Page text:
December 22, December 29, ISSN X. Melody Maker. Archived from the original on July 17, April 1, BBC Music. Archived from the original on February 12, May Archived from the original on April 16, Retrieved September 2, November 2, Archived from the original on December 28, May 20, Archived from the original on June 25, July 14, Archived from the original on July 15, Retrieved July 14, July Archived from the original on June 29, Retrieved October 21, Archived from the original on February 8, Retrieved April 14, Library and Archives Canada.
Retrieved December 16, April 30, GfK Entertainment Charts. Official Charts Company. Retrieved April 25, December 18, Music Canada. May 12, British Phonographic Industry. July 22, Recording Industry Association of America.
April 26, Brite, Poppy Z. Courtney Love: The Real Story. ISBN Christgau, Robert Christgau's Consumer Guide: Albums of the '90s. New York: St. Martin's Griffin. Crawford, Anwen Hole's Live Through This. New York: Bloomsbury Academic. Creswell, Toby Praharan, Victoria: Hardie Grant Publishing. Cross, Charles London: Sceptre. Grumet, Madeleine LP. Anne Sexton: Teacher of Weird Abundance. Lankford, Ronald Lanham, Maryland: Scarecrow Press.
I wanted to be able to completely control the lighting, and so an indoor pool was the only option. I scouted quite a few pools, but when I saw this pool in the YMCA in Central London, which was dark blue tiled with light blue lane stripes instead of the normal reverse colors, I knew it was the ideal location.
I wanted to give it an eerie underwater night-time feel, and this setting was perfect. We used a number of K and K lights around the pool edge. I used school kids as models and they pretty well ran riot. More than one month prior to its release, DJ John Peel broadcast the album on BBC radio 1 from an advance copy on a cassette, from the beginning to end, with no interruptions.
The Scream was released on 13 November It was an almost instant commercial success, peaking at No. The new edition featured a remastered version of the album on the first disc, while the second disc contained demo and live tracks together with the singles from that period. A single-disc edition of the reissue was released in The Scream was named "the best debut album of the year" by Sounds.
It's a This is music of such strength and vision that you just can't not be moved by the time they swing into the final climactic passage of 'Switch', LP closing track. Sweeting then noted that the musicians "have perfected a group sound which is powerful but streamlined", adding that "the words and music combine to produce coolly dazzling images". Several journalists from NME also praised the record. Nick Kent first stated that the band sounded "like some unique hybrid of the Velvet Underground mated with much of the ingenuity of Tago Mago -era Can.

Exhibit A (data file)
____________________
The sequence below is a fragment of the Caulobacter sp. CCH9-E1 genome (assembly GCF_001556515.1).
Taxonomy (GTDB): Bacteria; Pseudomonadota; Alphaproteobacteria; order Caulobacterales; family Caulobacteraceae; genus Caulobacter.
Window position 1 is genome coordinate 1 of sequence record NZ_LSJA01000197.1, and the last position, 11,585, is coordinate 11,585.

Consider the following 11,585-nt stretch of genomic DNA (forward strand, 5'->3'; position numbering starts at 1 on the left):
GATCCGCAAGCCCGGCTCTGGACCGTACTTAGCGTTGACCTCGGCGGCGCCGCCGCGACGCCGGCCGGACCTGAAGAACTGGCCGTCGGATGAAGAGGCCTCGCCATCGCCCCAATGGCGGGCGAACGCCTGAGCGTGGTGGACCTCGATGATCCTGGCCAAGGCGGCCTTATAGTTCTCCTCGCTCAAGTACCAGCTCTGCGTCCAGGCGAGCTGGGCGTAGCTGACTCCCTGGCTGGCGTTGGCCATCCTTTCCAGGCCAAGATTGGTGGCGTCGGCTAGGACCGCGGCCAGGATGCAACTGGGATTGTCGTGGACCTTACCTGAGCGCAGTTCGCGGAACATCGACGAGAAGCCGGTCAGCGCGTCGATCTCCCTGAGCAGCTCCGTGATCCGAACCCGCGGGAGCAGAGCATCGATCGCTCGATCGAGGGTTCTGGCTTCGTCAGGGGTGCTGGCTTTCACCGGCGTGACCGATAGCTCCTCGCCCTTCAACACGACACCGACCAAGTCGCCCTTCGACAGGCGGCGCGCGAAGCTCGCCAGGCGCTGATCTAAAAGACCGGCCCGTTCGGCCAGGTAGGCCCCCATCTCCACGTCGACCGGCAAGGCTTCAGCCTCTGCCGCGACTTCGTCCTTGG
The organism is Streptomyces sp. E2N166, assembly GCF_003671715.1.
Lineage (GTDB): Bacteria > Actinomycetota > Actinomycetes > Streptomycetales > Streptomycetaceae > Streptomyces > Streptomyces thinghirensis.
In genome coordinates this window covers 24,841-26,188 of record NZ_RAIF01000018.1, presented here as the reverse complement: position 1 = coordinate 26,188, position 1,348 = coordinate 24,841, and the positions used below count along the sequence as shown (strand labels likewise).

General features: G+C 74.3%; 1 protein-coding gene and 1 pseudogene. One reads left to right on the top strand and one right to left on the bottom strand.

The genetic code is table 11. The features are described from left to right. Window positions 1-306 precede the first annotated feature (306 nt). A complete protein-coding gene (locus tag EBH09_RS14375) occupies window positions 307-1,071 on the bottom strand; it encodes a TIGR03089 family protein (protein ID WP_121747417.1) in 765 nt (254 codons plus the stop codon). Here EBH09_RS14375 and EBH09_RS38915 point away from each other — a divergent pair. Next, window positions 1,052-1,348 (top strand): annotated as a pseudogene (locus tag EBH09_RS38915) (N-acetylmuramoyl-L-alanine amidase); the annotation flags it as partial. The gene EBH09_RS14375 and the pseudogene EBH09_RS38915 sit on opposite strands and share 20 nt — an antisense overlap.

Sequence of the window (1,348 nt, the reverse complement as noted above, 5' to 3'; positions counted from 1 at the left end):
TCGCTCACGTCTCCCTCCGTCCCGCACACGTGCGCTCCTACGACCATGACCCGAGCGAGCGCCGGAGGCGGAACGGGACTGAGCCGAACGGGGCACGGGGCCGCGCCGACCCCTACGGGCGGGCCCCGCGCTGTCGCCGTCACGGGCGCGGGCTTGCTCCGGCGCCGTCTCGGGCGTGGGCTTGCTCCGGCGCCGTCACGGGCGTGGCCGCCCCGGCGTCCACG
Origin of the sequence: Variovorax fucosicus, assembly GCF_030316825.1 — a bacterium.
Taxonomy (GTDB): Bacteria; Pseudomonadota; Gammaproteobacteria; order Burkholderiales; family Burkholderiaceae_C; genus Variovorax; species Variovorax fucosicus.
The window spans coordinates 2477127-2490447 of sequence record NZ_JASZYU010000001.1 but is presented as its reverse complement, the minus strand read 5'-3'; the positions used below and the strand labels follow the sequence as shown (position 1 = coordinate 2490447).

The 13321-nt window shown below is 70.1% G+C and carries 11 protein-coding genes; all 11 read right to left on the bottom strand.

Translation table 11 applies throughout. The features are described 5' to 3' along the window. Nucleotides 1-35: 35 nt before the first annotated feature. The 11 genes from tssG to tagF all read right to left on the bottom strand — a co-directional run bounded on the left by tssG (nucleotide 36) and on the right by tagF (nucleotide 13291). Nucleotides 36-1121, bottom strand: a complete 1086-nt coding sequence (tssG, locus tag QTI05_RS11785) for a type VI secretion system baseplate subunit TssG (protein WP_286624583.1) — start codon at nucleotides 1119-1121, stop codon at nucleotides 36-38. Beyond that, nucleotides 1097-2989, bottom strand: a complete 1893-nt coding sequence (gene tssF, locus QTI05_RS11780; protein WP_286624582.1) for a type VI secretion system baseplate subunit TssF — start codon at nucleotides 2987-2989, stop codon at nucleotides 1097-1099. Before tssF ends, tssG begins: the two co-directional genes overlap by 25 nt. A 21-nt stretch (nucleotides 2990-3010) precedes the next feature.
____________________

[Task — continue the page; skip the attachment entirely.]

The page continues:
Certainly, the traditional three-piece sound has never been used in a more unorthodox fashion with such stunning results. It is not, as some would say, chaotic — it is controlled.
Each instrument operates within its own space, its own time, as if mocking the lines of other instruments. Known rock is inverted, leaving just traces of mimicry of rock's cliches — satire that often bursts with glorious justification into shaking celebration as on "Helter Skelter". It is easy to gain attention by doing something which is crudely obviously out of the ordinary, but the Banshees have avoided such futile superficialities: it is innovation, not revolution, not a destruction but new building.
It has grown out of rock — Velvets, Station to StationBolan. And Siouxsie's staggering voice is dropped, clipped, snapped prominently above this audacious musical drama, emphasizing the dark colours and empty, naked moods. However, in her review of the album, NME' s Julie Burchill was unimpressed, stating that the Banshees sound was "a self-important threshing machine thrashing all stringed instruments down onto the same low level alongside that draggy sub-voice as it attempts futile eagle and dove swoops around the mono-beat.
Their sound is certainly different from the normal guitar-bass-drums-voice consequence. Kurt Loder gave a very favourable review in Rolling Stoneremarking that The Scream was a "striking debut album"; and that its "sound, stark though fully realized thanks partly to a most simpatico co-producer, Steve Lillywhiteis lent added intellectual dimension by a series of disturbingly ambiguous lyrical images".
During a BBC radio show, David Bowie mentioned a concert of the group given after their release of their first album: "I saw you Siouxsie and you were really excellent [ Record Mirror 's Ronnie Gurr wrote that " The Screama masterpiece that, for six months, I failed to recognise as such, was a harrowing listening experience.
NME rated it at No.